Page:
The Knox Story-What's In A Name?
Knox Capital’s name originates from the legacy of General Henry Knox. In the book 1776, David McCullough notes: “Knox was a man with enterprising ideas and the staying power to carry them through.”
Henry Knox was the tenacious Chief of Artillery for General George Washington during the Revolutionary War and was later named the first U.S. Secretary of War. He was a key advisor to General Washington during the Revolutionary War and the two remained life-long friends.
Knox is perhaps best known for transporting 59 artillery pieces/cannons from the captured Fort Ticonderoga in New York to General Washington’s forces laying siege on the British army that had occupied Boston. A 25-year-old Bostonian bookseller at the time, Knox was a voracious reader of military strategy and proven patriot when he was personally tasked by Washington to retrieve the cannons.
Knox successfully organized and led the transport of the cannons starting in the dead of winter on December 5, 1775. It took him 56 days over 300 miles to accomplish this monumental task using ferries over Lake Champlain and Lake George, then commissioning ox-drawn snow sleds to pull the heavy cannons over ice and snow the rest of the way.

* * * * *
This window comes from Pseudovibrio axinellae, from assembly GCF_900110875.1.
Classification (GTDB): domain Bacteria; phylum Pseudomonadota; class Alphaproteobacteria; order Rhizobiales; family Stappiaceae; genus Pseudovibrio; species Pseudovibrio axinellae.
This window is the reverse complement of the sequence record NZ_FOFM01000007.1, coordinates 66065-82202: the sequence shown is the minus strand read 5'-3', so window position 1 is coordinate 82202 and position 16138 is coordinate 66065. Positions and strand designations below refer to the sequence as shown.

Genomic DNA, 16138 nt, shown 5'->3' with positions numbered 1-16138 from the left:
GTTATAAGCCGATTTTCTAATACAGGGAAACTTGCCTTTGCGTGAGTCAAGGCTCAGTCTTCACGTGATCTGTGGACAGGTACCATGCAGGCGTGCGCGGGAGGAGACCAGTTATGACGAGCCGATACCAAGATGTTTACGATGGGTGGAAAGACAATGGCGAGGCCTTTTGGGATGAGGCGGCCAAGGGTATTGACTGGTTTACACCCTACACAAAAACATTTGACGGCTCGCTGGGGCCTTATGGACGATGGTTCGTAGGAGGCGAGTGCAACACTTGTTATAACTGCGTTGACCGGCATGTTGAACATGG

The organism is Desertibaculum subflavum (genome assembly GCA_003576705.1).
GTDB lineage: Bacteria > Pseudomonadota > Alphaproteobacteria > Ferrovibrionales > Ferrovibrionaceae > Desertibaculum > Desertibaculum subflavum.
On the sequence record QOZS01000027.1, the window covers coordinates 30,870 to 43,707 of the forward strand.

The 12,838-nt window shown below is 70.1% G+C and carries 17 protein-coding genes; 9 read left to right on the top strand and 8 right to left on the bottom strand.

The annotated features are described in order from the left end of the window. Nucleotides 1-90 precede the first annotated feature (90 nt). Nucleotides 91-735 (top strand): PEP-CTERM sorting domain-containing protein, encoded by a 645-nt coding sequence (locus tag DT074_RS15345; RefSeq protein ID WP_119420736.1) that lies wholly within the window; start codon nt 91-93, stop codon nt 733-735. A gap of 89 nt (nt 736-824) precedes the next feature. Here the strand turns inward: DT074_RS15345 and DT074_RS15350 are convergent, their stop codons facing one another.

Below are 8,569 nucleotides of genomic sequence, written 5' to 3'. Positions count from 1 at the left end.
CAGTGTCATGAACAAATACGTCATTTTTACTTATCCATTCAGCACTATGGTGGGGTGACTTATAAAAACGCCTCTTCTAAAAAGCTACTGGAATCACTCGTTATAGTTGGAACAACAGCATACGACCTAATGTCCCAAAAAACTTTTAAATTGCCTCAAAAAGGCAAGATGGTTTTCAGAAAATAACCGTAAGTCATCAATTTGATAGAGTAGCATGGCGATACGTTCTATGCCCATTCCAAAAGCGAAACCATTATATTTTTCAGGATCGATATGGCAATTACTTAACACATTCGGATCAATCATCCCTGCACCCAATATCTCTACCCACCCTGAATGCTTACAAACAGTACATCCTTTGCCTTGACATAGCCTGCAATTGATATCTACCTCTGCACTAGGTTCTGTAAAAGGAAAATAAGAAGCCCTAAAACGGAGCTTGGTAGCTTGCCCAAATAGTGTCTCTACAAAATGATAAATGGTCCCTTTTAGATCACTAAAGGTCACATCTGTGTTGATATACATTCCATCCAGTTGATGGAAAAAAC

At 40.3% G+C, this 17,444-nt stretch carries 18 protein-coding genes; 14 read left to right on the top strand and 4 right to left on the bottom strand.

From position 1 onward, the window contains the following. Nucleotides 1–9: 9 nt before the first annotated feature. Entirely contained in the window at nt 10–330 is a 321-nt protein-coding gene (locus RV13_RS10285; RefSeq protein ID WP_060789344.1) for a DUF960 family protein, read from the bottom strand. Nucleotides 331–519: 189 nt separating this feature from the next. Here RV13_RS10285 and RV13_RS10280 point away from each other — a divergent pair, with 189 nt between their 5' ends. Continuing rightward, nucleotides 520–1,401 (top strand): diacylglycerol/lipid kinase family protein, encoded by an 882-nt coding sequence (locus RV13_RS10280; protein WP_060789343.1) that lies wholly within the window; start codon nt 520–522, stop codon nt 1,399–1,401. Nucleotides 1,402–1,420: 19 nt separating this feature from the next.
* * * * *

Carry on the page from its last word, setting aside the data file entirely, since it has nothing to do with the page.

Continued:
When the artillery was finally delivered to Washington’s troops in Dorchester Heights overlooking the city and Boston Harbor, it was the last straw for Lord Henry Howe. He knew that if he and his troops did not immediately evacuate the city, that cannons would bombard them. On March 18, revolutionaries marched into the deserted city. This was a key victory for the troops and helped re-energize the fight for freedom.
The following December, General Knox also planned and convinced George Washington to cross the Delaware River on Christmas Eve 1776. The surprise Christmas Day attack on the British forces in Trenton, New Jersey led to a major victory that helped change the tide of the war.
As recognition of General Knox’s courage, innovation and tenacity in the face of grueling campaigns and obstacles, two military forts and a U.S. Mint vault were subsequently named after him. Construction on Fort Knox in Maine began in 1844 and it served at the country’s center for artillery. Fort Knox in Kentucky was established in 1918 and is still a major hub for the Army. In 1936, the government constructed a fortified vault and building on the grounds of Fort Knox in Kentucky that became a United States Bullion Depository and later an official part of the United States Mint. Because of its location, this impenetrable building is also referred to as Fort Knox.
To this day, the Knox name is synonymous with strength, security, innovation, courage, hard work and integrity—all characteristics we aspire to at Knox Capital Group.